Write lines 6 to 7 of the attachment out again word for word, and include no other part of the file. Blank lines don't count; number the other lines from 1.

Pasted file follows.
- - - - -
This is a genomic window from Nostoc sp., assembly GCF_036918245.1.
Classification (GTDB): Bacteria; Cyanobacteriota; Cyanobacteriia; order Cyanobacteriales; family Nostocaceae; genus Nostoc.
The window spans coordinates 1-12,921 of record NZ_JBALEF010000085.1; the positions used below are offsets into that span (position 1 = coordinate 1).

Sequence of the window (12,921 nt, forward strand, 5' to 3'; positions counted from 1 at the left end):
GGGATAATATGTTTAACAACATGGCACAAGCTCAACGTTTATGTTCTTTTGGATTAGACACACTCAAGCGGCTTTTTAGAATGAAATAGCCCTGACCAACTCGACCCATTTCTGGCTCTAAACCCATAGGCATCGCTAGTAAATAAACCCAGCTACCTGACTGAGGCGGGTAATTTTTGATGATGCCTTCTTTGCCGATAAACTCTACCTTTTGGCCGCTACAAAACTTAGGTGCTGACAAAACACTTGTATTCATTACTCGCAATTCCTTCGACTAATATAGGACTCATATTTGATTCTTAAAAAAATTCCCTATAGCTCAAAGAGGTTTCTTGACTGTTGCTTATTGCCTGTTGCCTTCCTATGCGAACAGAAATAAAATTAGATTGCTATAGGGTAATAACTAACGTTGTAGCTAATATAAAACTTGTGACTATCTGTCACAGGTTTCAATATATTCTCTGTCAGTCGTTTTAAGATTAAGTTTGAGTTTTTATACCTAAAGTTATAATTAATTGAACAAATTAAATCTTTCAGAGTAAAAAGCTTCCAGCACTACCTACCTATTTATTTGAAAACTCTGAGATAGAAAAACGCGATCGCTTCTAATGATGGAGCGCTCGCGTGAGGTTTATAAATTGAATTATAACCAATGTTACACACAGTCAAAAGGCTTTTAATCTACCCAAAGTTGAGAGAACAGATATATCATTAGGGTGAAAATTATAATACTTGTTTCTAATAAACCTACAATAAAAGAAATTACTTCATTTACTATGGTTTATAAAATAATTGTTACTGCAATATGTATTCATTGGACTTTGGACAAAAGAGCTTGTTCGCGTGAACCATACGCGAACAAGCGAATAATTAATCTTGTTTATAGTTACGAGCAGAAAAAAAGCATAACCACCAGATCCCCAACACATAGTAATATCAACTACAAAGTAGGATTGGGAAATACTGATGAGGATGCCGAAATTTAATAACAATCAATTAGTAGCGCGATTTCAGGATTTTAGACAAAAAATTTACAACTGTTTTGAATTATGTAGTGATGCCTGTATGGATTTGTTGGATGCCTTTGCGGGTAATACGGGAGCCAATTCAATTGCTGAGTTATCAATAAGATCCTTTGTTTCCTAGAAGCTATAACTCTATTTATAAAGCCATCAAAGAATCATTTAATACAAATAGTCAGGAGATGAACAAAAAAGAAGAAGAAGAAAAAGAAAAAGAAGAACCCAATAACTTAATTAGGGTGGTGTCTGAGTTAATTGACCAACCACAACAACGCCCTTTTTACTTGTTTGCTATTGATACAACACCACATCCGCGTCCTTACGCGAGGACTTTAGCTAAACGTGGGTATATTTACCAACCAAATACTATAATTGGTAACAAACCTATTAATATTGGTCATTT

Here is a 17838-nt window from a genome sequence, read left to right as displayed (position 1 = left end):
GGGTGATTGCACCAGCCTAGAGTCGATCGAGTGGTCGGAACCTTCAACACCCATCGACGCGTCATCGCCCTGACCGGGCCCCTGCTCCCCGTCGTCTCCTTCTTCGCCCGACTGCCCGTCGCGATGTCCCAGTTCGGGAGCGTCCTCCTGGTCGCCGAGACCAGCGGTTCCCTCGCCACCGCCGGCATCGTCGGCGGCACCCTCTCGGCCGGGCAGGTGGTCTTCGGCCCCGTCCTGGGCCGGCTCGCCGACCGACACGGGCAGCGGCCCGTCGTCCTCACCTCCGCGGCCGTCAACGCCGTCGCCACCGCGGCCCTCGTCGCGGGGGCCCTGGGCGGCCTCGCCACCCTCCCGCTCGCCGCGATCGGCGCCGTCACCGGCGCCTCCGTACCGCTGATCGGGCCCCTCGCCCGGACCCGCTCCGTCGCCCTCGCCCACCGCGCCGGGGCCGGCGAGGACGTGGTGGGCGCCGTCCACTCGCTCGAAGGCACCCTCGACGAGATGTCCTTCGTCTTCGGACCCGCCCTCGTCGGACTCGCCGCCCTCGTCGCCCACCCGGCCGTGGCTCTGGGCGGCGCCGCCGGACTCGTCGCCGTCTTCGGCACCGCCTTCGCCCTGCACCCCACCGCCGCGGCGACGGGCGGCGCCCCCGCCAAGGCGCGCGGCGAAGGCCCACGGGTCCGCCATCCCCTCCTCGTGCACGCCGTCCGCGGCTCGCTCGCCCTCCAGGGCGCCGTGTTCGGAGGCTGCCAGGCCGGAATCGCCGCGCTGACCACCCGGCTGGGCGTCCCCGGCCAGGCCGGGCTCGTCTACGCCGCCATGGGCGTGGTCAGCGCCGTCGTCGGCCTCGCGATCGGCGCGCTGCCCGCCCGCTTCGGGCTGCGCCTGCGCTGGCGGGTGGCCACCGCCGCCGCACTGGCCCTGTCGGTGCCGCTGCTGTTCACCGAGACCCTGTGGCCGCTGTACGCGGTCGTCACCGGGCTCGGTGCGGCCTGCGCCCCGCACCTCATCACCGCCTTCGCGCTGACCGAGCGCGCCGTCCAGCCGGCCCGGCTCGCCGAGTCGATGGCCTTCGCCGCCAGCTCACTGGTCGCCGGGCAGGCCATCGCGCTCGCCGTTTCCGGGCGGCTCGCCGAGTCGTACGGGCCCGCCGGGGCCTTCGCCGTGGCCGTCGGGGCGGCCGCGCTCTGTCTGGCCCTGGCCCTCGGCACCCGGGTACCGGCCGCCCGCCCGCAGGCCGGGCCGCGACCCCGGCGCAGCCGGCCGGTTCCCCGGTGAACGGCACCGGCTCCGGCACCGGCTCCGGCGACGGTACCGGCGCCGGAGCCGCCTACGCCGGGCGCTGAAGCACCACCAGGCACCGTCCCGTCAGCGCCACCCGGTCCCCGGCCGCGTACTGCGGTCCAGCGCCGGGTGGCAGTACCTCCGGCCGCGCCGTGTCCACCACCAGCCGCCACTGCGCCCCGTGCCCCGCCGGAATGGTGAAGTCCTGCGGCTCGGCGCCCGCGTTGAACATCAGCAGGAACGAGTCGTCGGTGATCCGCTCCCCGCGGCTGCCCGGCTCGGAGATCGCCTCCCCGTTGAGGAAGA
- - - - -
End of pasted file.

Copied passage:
Here is a 17838-nt window from a genome sequence, read left to right as displayed (position 1 = left end):
GGGTGATTGCACCAGCCTAGAGTCGATCGAGTGGTCGGAACCTTCAACACCCATCGACGCGTCATCGCCCTGACCGGGCCCCTGCTCCCCGTCGTCTCCTTCTTCGCCCGACTGCCCGTCGCGATGTCCCAGTTCGGGAGCGTCCTCCTGGTCGCCGAGACCAGCGGTTCCCTCGCCACCGCCGGCATCGTCGGCGGCACCCTCTCGGCCGGGCAGGTGGTCTTCGGCCCCGTCCTGGGCCGGCTCGCCGACCGACACGGGCAGCGGCCCGTCGTCCTCACCTCCGCGGCCGTCAACGCCGTCGCCACCGCGGCCCTCGTCGCGGGGGCCCTGGGCGGCCTCGCCACCCTCCCGCTCGCCGCGATCGGCGCCGTCACCGGCGCCTCCGTACCGCTGATCGGGCCCCTCGCCCGGACCCGCTCCGTCGCCCTCGCCCACCGCGCCGGGGCCGGCGAGGACGTGGTGGGCGCCGTCCACTCGCTCGAAGGCACCCTCGACGAGATGTCCTTCGTCTTCGGACCCGCCCTCGTCGGACTCGCCGCCCTCGTCGCCCACCCGGCCGTGGCTCTGGGCGGCGCCGCCGGACTCGTCGCCGTCTTCGGCACCGCCTTCGCCCTGCACCCCACCGCCGCGGCGACGGGCGGCGCCCCCGCCAAGGCGCGCGGCGAAGGCCCACGGGTCCGCCATCCCCTCCTCGTGCACGCCGTCCGCGGCTCGCTCGCCCTCCAGGGCGCCGTGTTCGGAGGCTGCCAGGCCGGAATCGCCGCGCTGACCACCCGGCTGGGCGTCCCCGGCCAGGCCGGGCTCGTCTACGCCGCCATGGGCGTGGTCAGCGCCGTCGTCGGCCTCGCGATCGGCGCGCTGCCCGCCCGCTTCGGGCTGCGCCTGCGCTGGCGGGTGGCCACCGCCGCCGCACTGGCCCTGTCGGTGCCGCTGCTGTTCACCGAGACCCTGTGGCCGCTGTACGCGGTCGTCACCGGGCTCGGTGCGGCCTGCGCCCCGCACCTCATCACCGCCTTCGCGCTGACCGAGCGCGCCGTCCAGCCGGCCCGGCTCGCCGAGTCGATGGCCTTCGCCGCCAGCTCACTGGTCGCCGGGCAGGCCATCGCGCTCGCCGTTTCCGGGCGGCTCGCCGAGTCGTACGGGCCCGCCGGGGCCTTCGCCGTGGCCGTCGGGGCGGCCGCGCTCTGTCTGGCCCTGGCCCTCGGCACCCGGGTACCGGCCGCCCGCCCGCAGGCCGGGCCGCGACCCCGGCGCAGCCGGCCGGTTCCCCGGTGAACGGCACCGGCTCCGGCACCGGCTCCGGCGACGGTACCGGCGCCGGAGCCGCCTACGCCGGGCGCTGAAGCACCACCAGGCACCGTCCCGTCAGCGCCACCCGGTCCCCGGCCGCGTACTGCGGTCCAGCGCCGGGTGGCAGTACCTCCGGCCGCGCCGTGTCCACCACCAGCCGCCACTGCGCCCCGTGCCCCGCCGGAATGGTGAAGTCCTGCGGCTCGGCGCCCGCGTTGAACATCAGCAGGAACGAGTCGTCGGTGATCCGCTCCCCGCGGCTGCCCGGCTCGGAGATCGCCTCCCCGTTGAGGAAGA